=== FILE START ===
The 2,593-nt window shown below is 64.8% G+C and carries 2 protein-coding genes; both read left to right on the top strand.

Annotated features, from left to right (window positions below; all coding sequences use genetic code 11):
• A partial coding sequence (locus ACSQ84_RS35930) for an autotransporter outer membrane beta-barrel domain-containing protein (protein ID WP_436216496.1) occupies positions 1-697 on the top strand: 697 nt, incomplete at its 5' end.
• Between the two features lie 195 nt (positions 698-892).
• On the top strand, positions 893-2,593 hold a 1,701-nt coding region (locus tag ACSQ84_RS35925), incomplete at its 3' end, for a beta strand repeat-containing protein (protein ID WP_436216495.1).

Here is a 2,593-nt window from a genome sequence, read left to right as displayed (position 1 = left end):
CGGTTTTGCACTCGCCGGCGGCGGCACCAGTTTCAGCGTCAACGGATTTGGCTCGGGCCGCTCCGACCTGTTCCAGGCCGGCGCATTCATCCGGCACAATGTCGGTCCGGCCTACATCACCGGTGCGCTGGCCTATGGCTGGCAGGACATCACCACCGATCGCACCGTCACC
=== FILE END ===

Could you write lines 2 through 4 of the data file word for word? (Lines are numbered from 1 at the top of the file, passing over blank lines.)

Annotated features, from left to right (window positions below; all coding sequences use genetic code 11):
• A partial coding sequence (locus ACSQ84_RS35930) for an autotransporter outer membrane beta-barrel domain-containing protein (protein ID WP_436216496.1) occupies positions 1-697 on the top strand: 697 nt, incomplete at its 5' end.
• Between the two features lie 195 nt (positions 698-892).